This is another way in which the world confuses tolerance with mercy. St. Pope John Paul the Great in his apostolic exhortation Familiaris Consortio talks about the ‘gradualness of the law,’ and warns us of its effects in creating “different degrees or forms of precept in God’s law for different individuals and situations.” The truth does not apply differently to different people. Tolerating the sins of some because of their situation or their temptations is not mercy. Instead it actually attacks their very dignity to the core – for we are all created in the image and likeness of God and we are all made for truth.
God reveals himself to us through the truth. To say that one person’s temptation is too extreme, or another’s hardship is too much, so we should lower the standard for them is wrong and a very dangerous slippery slope. Read the lives of the saints. These holy men and women, despite incredible persecution and suffering, lived the truth. They trusted in the truth and made it a priority to keep their hearts open to receiving God’s mercy and love. We too must not give up on the truth! The truth will set us free from the bondage of sin.
Imagine God’s mercy being like the rain falling upon all of humanity at the same time and in the same measure. But who of us can say our hearts are ready and open to receiving the rain and letting it penetrate deep into us, to nourish the seeds of truth. The open receivers, the ones who have cultivated good soil in their hearts, are those humble souls who have recognized their dependence on God and are able to see where they have turned away from him through sin. These souls are the ones who stand in the rain and receive his mercy, they no longer desire to run away to find shelter from the rain. And so we see here that our participation as receivers is necessary.
We are not simply bystanders where God’s mercy falls upon us and without our desire or knowledge we are cleansed; eliminating the need for us to turn away from our sinfulness and turn back to God. Instead, God has given us free will in order for us to CHOOSE to turn to him, which by doing so we are turning away from sin. We CHOOSE to ready our hearts in order to receive his mercy and allow the seeds of truth to take root, bearing the fruit of understanding.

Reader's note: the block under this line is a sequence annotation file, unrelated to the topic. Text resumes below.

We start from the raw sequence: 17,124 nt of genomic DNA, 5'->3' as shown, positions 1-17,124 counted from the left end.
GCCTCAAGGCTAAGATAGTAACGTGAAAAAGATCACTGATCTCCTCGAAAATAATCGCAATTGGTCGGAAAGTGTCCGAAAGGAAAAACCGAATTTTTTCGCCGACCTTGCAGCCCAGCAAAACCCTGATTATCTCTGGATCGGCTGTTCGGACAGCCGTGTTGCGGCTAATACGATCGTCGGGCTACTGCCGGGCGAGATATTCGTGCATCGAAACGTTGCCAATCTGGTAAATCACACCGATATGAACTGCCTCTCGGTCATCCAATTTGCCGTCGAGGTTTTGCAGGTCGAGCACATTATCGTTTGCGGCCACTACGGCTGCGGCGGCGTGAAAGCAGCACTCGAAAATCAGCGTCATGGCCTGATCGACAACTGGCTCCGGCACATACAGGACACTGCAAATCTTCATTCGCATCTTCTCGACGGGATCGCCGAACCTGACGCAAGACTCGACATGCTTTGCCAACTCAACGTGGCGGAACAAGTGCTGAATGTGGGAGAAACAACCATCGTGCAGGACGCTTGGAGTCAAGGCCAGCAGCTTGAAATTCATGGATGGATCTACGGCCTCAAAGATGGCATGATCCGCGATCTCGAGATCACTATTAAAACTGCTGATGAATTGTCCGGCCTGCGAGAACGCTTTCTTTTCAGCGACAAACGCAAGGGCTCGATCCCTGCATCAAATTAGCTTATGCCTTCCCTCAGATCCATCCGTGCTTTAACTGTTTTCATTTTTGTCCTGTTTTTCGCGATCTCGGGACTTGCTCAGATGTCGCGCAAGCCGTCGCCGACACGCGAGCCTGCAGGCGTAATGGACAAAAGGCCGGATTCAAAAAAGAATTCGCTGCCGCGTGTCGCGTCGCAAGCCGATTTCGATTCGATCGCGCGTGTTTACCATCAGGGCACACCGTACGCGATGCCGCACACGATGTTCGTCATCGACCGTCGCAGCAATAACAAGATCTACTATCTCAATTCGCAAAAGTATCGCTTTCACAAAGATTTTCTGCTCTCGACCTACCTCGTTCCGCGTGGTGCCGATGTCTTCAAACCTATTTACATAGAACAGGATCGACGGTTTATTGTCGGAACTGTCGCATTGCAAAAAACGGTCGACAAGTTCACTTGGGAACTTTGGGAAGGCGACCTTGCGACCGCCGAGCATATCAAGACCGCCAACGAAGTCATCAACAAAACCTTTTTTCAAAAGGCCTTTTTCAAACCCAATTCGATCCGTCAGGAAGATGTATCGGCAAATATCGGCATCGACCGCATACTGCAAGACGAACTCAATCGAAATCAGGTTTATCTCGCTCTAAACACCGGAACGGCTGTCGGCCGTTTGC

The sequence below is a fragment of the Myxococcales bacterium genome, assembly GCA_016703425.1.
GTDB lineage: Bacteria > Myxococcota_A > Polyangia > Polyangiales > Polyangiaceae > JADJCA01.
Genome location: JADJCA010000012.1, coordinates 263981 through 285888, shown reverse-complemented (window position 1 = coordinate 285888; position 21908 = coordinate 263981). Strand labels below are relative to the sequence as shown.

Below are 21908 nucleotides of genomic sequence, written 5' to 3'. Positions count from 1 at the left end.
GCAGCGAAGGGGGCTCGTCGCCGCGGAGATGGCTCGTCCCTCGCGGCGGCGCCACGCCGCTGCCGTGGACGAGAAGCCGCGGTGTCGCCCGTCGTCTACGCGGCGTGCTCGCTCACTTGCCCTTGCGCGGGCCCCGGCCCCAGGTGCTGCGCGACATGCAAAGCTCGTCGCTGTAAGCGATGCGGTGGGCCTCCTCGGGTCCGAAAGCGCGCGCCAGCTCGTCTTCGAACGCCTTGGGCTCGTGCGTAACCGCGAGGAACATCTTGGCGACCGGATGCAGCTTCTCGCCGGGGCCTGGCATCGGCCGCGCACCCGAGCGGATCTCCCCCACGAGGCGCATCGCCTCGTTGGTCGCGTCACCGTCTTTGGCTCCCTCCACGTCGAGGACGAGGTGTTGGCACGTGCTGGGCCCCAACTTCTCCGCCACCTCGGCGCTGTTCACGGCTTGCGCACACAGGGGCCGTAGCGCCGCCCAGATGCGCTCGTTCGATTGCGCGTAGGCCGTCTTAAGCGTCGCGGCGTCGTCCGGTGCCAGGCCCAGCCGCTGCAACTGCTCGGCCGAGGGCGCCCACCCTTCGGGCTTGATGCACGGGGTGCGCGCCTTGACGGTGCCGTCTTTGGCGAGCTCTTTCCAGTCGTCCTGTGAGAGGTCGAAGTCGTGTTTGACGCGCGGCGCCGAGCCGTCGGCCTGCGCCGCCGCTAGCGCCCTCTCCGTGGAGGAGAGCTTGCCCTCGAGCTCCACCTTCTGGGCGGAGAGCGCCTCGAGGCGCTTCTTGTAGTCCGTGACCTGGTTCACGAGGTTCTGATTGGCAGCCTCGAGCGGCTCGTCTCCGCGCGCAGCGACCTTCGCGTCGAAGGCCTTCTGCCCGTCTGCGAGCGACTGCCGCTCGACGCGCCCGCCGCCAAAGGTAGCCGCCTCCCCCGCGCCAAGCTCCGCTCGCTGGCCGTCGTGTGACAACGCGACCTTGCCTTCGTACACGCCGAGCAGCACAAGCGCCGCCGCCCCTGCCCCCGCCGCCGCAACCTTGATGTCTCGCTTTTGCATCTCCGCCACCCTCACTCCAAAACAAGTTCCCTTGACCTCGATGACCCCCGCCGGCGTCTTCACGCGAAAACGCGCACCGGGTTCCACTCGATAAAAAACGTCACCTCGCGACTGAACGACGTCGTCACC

In all of this, we can be assured that God does not change and so God’s law, the truth, does not change. The truth is not an ideal that is out of our reach and so we settle for less. The truth is the fullness. God invites each and every one of us to live in the fullness of the truth. Even though we are unable to remain in the truth on our own accord, when we humbly ask God to help us live in union with his divine will, we are given what we need to be able to live in the truth. It is God who reaches down to us in our weakness to lift us up, but it is only when we open our arms to him and allow him to lift us up that we are raised off the ground. May we always strive to live in the truth, trusting in his abundant mercy and love.
“And so, from the day we heard of it, we have not ceased to pray for you, asking that you may be filled with the knowledge of his will in all spiritual wisdom and understanding, to lead a life worthy of the Lord, fully pleasing to him, bearing fruit in every good work and increasing in the knowledge of God.” – Colossians 1:9-10
This is so true, and it dovetails with Charlie Johnston’s column yesterday where he wrote of the craziness of the world we are living in. Father Mitch Pacwa of EWTN said in his homily yesterday “we are born for, and called, to evangelize THIS culture we live among”. So true and wonderful that truth is a constant, and that God’s love and truth are forever!
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Keep praying and talk to God.